IN REMEMBRANCE

IN+REMEMBRANCE

N. Clayton

Noah Clayton, Editor-In-Chief

Starting on Monday, May 16, The Heritage High School public safety class, led by Mr. Crane, began celebrating Law Enforcement Memorial Week. The class did this by setting up a table and having various tests available. There were two physical tests and one written test. One physical test had male participants trying to complete 21 push-ups in one minute, and female participants had to do 9 push-ups. In another physical test, students would have to do 24 sit-ups in a minute to pass. There was also a written quiz of five questions of what would be proper conduct for police officers in certain situations. To pass the written portion, a student had to correctly answer at least three of the five questions. On another day, there was also a tactical reload drill. In this drill, there was a picture of two criminals with an innocent civilian between them. The participant was given a Nerf gun. With the Nerf gun, the student would shoot the criminal on the left, kneel, reload the Nerf gun, shoot the criminal on the right, stand, reload again, and finally shoot the criminal on the left for a second time. To pass, the participant had to do all of this in ten seconds.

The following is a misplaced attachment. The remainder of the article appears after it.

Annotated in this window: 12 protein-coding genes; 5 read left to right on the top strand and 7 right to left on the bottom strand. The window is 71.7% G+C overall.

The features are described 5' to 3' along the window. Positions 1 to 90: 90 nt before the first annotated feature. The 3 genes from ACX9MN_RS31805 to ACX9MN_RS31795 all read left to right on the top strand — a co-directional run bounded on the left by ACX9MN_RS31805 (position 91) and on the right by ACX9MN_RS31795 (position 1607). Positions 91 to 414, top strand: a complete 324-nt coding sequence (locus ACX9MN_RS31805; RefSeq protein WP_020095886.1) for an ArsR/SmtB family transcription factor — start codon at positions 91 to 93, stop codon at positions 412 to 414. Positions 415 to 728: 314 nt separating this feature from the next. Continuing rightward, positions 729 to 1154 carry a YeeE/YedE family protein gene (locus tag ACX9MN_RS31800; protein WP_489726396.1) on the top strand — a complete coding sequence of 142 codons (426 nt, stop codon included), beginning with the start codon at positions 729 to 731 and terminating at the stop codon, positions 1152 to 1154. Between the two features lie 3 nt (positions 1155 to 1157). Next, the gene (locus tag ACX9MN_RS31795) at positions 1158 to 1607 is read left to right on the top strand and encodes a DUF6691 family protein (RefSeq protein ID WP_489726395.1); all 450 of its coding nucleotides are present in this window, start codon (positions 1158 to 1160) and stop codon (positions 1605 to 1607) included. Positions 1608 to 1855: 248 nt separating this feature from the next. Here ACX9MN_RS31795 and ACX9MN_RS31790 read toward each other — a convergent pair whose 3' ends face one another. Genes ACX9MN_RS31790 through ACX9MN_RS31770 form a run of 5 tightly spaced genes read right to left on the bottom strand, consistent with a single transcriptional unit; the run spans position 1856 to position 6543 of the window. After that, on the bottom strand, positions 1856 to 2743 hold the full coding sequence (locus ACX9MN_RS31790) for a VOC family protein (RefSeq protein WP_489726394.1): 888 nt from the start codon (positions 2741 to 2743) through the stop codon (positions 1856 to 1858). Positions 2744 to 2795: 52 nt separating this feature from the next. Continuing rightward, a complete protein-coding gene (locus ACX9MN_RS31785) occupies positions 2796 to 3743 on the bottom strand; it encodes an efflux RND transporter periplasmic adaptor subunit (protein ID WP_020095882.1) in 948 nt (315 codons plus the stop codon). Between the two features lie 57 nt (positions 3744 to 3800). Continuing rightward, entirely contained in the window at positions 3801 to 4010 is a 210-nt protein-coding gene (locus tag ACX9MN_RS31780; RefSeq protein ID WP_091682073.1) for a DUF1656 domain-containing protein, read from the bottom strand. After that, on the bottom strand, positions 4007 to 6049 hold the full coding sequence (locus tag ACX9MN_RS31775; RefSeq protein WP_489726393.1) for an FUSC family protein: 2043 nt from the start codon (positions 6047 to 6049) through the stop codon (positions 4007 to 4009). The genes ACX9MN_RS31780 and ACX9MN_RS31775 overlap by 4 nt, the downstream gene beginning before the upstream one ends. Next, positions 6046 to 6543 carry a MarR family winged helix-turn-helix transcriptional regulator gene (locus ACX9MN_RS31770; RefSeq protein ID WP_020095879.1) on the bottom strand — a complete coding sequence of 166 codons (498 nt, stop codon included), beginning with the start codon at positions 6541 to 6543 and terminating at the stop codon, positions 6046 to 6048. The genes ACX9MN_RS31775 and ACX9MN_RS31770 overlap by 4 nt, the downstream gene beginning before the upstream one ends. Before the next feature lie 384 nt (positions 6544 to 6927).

Despite what the above description might suggest, Law Enforcement Memorial Week is about more than just attempting some tests. Basically, Law Enforcement Memorial Week is about honoring those who died while performing their duties. According to the information found at the table, on October 1, 1962 under the presidency of John F. Kennedy, May 15 became National Peace Officers Day. Furthermore, the week which May 15 falls on would become National Police Week. A little over a few decades later, the Violent Crime Control and Law Enforcement Act of 1994 passed. Also Bill Clinton signed Public Law 103-322, which said that flags would be displayed at half-mast on all government buildings. Currently, the National Law Enforcement Officers Memorial Fund organizes National Police Week in addition to the Concerns of Police Survivors, the Fraternal Order of Police, and the Fraternal Order of Police Auxiliary.